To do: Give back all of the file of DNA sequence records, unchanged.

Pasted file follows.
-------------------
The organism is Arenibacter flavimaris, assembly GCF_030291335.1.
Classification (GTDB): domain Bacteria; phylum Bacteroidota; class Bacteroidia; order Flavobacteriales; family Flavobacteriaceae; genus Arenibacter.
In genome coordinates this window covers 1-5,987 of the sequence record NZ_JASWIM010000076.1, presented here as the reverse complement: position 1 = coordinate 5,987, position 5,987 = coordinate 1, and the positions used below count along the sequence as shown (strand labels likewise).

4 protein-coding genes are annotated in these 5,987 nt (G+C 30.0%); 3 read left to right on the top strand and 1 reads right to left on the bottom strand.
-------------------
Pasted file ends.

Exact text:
The organism is Arenibacter flavimaris, assembly GCF_030291335.1.
Classification (GTDB): domain Bacteria; phylum Bacteroidota; class Bacteroidia; order Flavobacteriales; family Flavobacteriaceae; genus Arenibacter.
In genome coordinates this window covers 1-5,987 of the sequence record NZ_JASWIM010000076.1, presented here as the reverse complement: position 1 = coordinate 5,987, position 5,987 = coordinate 1, and the positions used below count along the sequence as shown (strand labels likewise).

4 protein-coding genes are annotated in these 5,987 nt (G+C 30.0%); 3 read left to right on the top strand and 1 reads right to left on the bottom strand.